LEGO® -Based Therapy is an intervention that was originally designed to be used with children with autism to develop social competence skills. Our research project investigated adapting this intervention to be used with children with mild-moderate language impairment. In our clinical experience, a LEGO® -Based Therapy approach can be used with language impaired children to target a range of functional communication skills including, but not limited to: resolving conflicts, problem solving, negotiation, organising and sequencing ideas, turn taking, communication initiation, formulation of questions, listening and communication repair skills. As an initial investigation our study selected only one particular aspect of functional communication to examine: repairing conversational breakdown through initiating clarification.
Continue reading “LEGO® Therapy Research Project – Update”
Lego Therapy MSc Project – Blog update
We are undertaking a Masters level research project at City University London. This project is a novel piece of research which looks at whether LEGO® Therapy can support children with language difficulties in repairing communication when it has broken down. Children with speech and language difficulties frequently experience communication breakdowns both in the classroom and in social settings. This may be that the child has not understood something or that the person they are speaking to has not understood him/her. Children who have a range of strategies to repair communication breakdowns are less likely to experience frustration and more likely to successfully clarify something they have not understood in the classroom.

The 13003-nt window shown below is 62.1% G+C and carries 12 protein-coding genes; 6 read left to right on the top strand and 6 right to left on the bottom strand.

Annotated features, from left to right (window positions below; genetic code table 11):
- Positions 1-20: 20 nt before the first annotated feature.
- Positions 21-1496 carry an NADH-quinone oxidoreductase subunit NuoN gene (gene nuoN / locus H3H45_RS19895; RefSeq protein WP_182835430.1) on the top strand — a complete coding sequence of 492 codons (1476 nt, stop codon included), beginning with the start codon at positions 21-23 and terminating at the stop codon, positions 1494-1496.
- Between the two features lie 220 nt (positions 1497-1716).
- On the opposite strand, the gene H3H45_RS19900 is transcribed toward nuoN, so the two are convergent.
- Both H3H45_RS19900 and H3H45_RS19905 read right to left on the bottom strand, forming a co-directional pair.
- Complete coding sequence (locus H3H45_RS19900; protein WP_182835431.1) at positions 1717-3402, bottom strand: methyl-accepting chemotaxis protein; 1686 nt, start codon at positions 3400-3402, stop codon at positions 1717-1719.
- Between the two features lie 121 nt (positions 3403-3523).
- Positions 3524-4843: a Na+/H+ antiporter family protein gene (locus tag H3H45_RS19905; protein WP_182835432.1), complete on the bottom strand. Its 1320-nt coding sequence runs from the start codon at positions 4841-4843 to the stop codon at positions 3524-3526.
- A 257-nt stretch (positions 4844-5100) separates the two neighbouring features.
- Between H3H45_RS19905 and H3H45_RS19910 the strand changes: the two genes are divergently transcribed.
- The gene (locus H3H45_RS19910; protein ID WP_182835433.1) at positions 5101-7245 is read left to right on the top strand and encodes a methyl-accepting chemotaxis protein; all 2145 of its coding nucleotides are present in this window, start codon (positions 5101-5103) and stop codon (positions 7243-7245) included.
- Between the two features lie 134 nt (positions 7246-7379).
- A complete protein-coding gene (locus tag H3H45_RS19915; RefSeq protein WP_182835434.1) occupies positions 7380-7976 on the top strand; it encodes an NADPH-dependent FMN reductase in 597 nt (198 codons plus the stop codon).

LEGO® Therapy has historically been used with children on the Autistic Spectrum to develop social interaction skills. However, the nature of this therapy lends itself particularly well to developing a range of other language and communication skills, including developing communication repair strategies.
Check back later to find out the results of our research!
Caitlyn Chandler and Shelley Parkin
Accurately repeating a sentence can be hard for children with language difficulties… Is this task more complex than we first thought?
Many researchers have noted that children with language impairment have great difficulty accurately repeating a spoken sentence that they have heard. Why is this? What exactly is the child required to do during this task? These are the questions that I am looking to investigate in my Master’s research project. This type of repetition task is called sentence repetition or sentence recall. It turns out that this task doesn’t just rely on a child’s ability to remember the sentence, but it also draws on his/her memory for language that they have already learnt. A child cannot repeat a sentence accurately if they haven’t learnt and stored the language previously! This is a useful tool for identifying children with language difficulties, however, there are still unanswered questions about what exactly this task is testing. A greater understanding of this task could help with early identification of language difficulties and is a simple, cost-effective way of screening children for any difficulties. I will have to see what the results suggest… watch this space!
Speech and Language Therapist
The team at SBT are committed to keeping up to date with current research related to all aspects of Speech and Language Therapy. Research keeps us up to date with new therapy approaches and helps us to do a better job in supporting children with speech, language and communication needs.
Some members of our team are currently participating in their own Masters research projects in association with City University, London. Watch this space to find out more. As always, we welcome any questions or comments!